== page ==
The #1 killer of men and woman in the US is heart disease. 2 out of 3 Americans are overweight, obesity is getting worse. The average American consumes about 2-3 pounds sugar each week.
With statistics like this, we really ought to pay attention to who is giving advice on diet. Food can either be the best form of medicine or the slowest form of poison. Knowing how to make food choices is the key to our health. If the government says we need to drink milk, that doesn't make it true. The government subsidizes food production in our country and the dairy industry is massive. Big industry is dictating what the government recommends. If they didn't recommend drinking milk, it would make a lot of people very angry. Same thing with meat and grains.
Has eating a well-balanced plant-based diet ever caused major illness? I have helped many clients transition to a more plant-based diet and the results typically include: lower cholesterol and blood pressure, better sleep, more energy, and weight loss to name a few.
Studies have repeatedly linked heavy meat consumption to higher rates of heart disease, premature death and cancer. The Advisory Committee’s scientific report lumped red meat in with processed meats—stuff like salami and hot dogs—and said that a healthy diet would mean eating “lower” amounts of these foods in order to prevent chronic diseases.
An article in Time states: Since 1980, when the government issued its first set of dietary guidelines, the number of Americans who are obese or have type-2 diabetes has more than doubled. Roughly half of all American adults now live with one or more chronic, preventable diseases, and rates of childhood obesity have reached “epidemic” proportions, according to the National Institutes of Health.
As per Luise Light, one of the nutritionists who worked for the FDA to develop the food pyramid:
When our version of the Food Guide came back to us revised, we were shocked to find that it was vastly different from the one we had developed. As I later discovered, the wholesale changes made to the guide by the Office of the Secretary of Agriculture were calculated to win the acceptance of the food industry. For instance, the Ag Secretary’s office altered wording to emphasize processed foods over fresh and whole foods, to downplay lean meats and low-fat dairy choices because the meat and milk lobbies believed it’d hurt sales of full-fat products; it also hugely increased the servings of wheat and other grains to make the wheat growers happy. The meat lobby got the final word on the color of the saturated fat/cholesterol guideline which was changed from red to purple because meat producers worried that using red to signify “bad” fat would be linked to red meat in consumers’ minds.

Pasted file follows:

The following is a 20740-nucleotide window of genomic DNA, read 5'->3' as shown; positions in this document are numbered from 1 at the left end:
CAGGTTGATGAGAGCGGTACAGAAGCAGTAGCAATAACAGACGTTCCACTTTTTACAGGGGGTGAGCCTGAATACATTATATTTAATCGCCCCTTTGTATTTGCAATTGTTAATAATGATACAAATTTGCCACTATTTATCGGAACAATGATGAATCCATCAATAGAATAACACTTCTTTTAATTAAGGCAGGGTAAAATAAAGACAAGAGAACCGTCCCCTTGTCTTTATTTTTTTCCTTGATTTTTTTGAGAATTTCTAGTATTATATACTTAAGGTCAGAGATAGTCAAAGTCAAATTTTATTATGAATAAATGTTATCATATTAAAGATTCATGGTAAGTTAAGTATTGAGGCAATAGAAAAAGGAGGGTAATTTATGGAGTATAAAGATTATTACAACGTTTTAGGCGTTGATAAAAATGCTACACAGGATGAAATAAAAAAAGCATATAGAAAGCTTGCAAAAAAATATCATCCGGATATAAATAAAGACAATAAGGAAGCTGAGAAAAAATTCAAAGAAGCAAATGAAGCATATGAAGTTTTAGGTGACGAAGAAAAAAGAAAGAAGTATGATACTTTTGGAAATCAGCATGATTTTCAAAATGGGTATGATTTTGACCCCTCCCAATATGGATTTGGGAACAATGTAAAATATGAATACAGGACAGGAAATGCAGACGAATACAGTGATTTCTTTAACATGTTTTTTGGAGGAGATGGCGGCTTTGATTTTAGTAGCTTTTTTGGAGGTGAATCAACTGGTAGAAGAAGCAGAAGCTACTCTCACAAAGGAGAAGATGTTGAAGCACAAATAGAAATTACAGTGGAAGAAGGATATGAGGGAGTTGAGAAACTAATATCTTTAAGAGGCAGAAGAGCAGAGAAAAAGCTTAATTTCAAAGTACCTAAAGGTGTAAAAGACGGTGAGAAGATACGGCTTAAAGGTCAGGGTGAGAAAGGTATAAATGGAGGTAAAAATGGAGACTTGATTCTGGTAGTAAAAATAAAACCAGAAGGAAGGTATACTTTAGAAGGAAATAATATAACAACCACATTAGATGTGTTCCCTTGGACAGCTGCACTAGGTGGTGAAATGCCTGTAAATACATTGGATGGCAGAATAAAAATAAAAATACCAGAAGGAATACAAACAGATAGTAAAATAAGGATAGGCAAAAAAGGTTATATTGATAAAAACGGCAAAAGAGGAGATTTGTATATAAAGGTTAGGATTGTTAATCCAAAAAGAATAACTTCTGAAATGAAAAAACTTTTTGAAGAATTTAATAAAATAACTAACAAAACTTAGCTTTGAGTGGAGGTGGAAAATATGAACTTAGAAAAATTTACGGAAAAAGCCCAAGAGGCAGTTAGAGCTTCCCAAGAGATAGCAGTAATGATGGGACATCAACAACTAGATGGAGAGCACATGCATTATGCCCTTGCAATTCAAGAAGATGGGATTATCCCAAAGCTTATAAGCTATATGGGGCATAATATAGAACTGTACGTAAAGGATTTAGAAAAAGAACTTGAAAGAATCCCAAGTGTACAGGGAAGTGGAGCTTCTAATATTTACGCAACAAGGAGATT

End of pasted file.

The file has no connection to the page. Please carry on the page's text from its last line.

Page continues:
Where we, the USDA nutritionists, called for a base of 5-9 servings of fresh fruits and vegetables a day, it was replaced with a paltry 2-3 servings (changed to 5-7 servings a couple of years later because an anti-cancer campaign by another government agency, the National Cancer Institute, forced the USDA to adopt the higher standard).
Our recommendation of 3-4 daily servings of whole-grain breads and cereals was changed to a whopping 6-11 servings forming the base of the Food Pyramid as a concession to the processed wheat and corn industries. Moreover, my nutritionist group had placed baked goods made with white flour — including crackers, sweets and other low-nutrient foods laden with sugars and fats — at the peak of the pyramid, recommending that they be eaten sparingly. To our alarm, in the “revised” Food Guide, they were now made part of the Pyramid’s base. And, in yet one more assault on dietary logic, changes were made to the wording of the dietary guidelines from “eat less” to “avoid too much,” giving a nod to the processed-food industry interests by not limiting highly profitable “fun foods” (junk foods by any other name) that might affect the bottom line of food companies.
So before you take the government's advice, make sure you know who is benefitting from that advice. Make informed decisions. My challenge to you: try a plant-based diet and test the theory. If you would like help getting started, contact me. I would love to help.
Have you tried a plant-based diet? What has been your experience?